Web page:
Friday, 23rd February, 2024

[Day 1439]

Friday is the day when our domestic help calls around and she arrived bright and early today as she had to dash off for another domestic commitment in the middle of the day. We had one of Meg’s regular carers rather than the two which is customary as the agency’s short term staffing crisis is still working its way through their system but the single carer and myself got Meg up and ready to face the world. We then made our way to Waitrose hoping that we might bump into someone we knew but perhaps we have to wait until tomorrow morning for that to happen. We got a communication during the week that Meg’s eye-test was now due so we made a trip along the High Street to call in at the opticians to ensure that we could have an eye test with the optician who has been seeing us for years. Whilst we were on the High Street, we took the opportunity to visit a cut-price cosmetics store where we bought a few useful items. Then we could resist popping into one or two of the adjacent charity shops and I bought some books and other items that I hoped would help to provide Meg with some diversions this afternoon. Once we arrived home, we tuned into the Politics programme which, on a Friday, is a resume of the political events of the past week – normally, they would have one or two MPs airing their views but Friday is typically a day when they are in their constituencies where the conscientious MPs will give ‘surgeries’ (the analogy being with a doctor’s waiting room)so that their constituents can bring problems to them or make other representations. We had our traditional Friday afternoon lunch which was a bought haddock pie and very nice it was too, supplemented by a few fine beans and some microwaved tomatoes. After lunch, we thought we would avail ourselves of the episodes of ‘Breathless‘ which was a hard-hitting docu-drama broadcast on three consecutive nights last week (but which I missed) The book on which the programmes were based and the programmes themselves show, in graphic and harrowing details, the working life and dilemmas of a palliative care doctor who was working in Oxfordshire when patients with Covid started arriving at her hospital. What followed was catastrophic she says: ‘a lack of beds, a lack of personal protective equipment (PPE), colleagues working under hideous pressure, colleagues dying.’ Just to make matters worse, the first episode looked at official government statements in the days immediately preceding the first lockdown in March 2021 when the government and the health authorities appeared to be in a state of denial or to be arguing that the problem of COVID was being ‘contained’ when it is was plainly obvious to those working on the front line that it was not and that came to be termed ‘community transmission’ was rampant. Included in the first episode was the now famous (or should one say infamous) clip of Boris Johnson claiming that he had been in a hospital ward with other COVID patients and had shaken the hand of all of them. This bizarre episode rather reminded one of the incident in which at the height of the BSE crisis, the then Minister of Agriculture, one John Selwyn Gummer was show to be practically ‘force feeding’ a beef burger down the throat on one of his grandchildren in a desperate (and ultimately misguided) attempt to show that the eating of beef was absolutely safe.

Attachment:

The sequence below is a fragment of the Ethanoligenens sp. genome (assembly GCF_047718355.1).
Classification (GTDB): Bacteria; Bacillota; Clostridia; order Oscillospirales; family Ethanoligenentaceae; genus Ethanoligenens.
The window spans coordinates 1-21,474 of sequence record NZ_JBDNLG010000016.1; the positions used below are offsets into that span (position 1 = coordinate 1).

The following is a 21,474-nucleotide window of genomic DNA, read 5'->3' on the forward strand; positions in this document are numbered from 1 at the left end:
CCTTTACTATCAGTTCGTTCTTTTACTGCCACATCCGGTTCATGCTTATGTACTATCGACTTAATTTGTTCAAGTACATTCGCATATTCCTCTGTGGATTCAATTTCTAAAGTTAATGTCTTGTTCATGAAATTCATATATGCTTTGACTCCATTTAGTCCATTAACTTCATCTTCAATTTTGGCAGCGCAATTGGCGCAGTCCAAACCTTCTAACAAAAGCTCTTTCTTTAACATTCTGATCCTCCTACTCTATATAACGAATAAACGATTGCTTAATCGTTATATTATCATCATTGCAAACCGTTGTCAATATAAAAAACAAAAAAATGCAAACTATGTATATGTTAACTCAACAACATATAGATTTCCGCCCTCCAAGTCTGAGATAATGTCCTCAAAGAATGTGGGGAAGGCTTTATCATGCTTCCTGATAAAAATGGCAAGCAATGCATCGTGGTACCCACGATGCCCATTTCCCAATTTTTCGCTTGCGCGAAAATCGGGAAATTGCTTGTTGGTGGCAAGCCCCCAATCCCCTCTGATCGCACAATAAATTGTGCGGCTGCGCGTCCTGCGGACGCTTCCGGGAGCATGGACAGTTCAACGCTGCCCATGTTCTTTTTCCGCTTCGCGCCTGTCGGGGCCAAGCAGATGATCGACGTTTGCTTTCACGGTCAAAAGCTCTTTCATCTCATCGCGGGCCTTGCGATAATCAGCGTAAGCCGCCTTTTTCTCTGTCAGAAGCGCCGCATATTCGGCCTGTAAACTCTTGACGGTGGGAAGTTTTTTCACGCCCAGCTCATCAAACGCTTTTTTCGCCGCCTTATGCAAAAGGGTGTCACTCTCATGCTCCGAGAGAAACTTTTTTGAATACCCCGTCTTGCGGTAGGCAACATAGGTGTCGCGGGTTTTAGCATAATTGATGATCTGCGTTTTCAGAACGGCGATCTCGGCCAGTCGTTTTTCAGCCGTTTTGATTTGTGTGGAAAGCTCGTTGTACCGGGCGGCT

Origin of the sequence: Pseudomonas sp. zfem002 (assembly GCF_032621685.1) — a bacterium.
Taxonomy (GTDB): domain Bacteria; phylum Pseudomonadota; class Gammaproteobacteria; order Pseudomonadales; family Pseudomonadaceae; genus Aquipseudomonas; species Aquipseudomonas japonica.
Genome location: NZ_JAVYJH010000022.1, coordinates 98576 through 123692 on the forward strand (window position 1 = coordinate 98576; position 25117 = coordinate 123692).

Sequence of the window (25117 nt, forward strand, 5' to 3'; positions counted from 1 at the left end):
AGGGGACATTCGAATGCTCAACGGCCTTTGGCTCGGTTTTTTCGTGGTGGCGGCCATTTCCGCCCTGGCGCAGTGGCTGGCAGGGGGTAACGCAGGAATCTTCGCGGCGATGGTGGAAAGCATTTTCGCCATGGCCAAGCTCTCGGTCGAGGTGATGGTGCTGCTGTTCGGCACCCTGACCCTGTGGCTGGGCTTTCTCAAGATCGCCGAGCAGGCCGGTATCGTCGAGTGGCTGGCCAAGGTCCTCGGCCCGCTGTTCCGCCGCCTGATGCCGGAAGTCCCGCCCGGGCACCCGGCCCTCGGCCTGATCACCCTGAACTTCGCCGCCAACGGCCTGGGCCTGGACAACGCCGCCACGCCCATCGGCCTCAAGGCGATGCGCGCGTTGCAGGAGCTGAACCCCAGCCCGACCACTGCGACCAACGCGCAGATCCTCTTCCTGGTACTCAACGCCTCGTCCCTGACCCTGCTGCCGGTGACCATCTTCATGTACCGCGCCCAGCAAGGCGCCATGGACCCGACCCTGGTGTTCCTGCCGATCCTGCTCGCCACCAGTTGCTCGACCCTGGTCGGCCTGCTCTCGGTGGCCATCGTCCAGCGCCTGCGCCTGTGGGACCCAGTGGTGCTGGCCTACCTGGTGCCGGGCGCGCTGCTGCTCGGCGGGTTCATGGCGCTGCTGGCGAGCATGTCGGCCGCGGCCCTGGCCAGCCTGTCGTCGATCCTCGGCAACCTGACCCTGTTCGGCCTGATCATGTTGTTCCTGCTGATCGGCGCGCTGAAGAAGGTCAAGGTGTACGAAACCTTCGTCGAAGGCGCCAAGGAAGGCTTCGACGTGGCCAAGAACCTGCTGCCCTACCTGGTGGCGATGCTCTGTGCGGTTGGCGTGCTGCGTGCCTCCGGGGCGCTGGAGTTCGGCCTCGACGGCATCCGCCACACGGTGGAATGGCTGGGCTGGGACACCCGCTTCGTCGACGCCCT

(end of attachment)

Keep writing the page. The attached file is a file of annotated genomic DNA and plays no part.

I find it interesting, or should one say depressing, that innovative and hard-hitting programmes such as ‘Breathless‘ and the dramatic series on ‘Mr Bates vs. the Post Office‘ should have emerged out of the ITV stable. One could not imagine in a month of Sundays that the BBC would have dared to have made and broadcast so hard-hitting and indirectly critical of the government as these two series. One is forced to conclude that the BBC has been absolutely emasculated by the constant attacks upon it that have been made by the present government, not to mention most of the right-wing press. If the BBC had commissioned such programmes, there would have been, no doubt, howls of protest and accusations that the BBC was pursuing a radical left (or perhaps just an anti-Conservative) agenda. This is a sorry state of affairs when it is felt that only the commercial sector can supply any critical programmes. On a similar theme, it is quite instructive to follow up what the news media has been saying about Henry Staunton, ex-chief of the Post Office recently sacked and accused of lying by the Business Secretary, Kemi Badenoch. It appears that Staunton has had an impeccable business career and has always manifested the utmost integrity whereas Kemi Badenoch has only in the last day or so been accused of lying by the Canadian government. Kemi Badenoch has said publicly that we are pursuing a trade deal with the Canadians who have flatly denied that this is, in fact, the case. So who does one believe in these circumstances? I am looking forward to the evidence that Staunton gives when he appears before a Select Committee of the House of Commons as early, I believe, as next week. The trouble is that politicians are used to giving equivocal and evasive answers as this is their stock-in-trade but businessman have less skills in this regard as they are not so often in the public eye and hence subject to media scrutiny.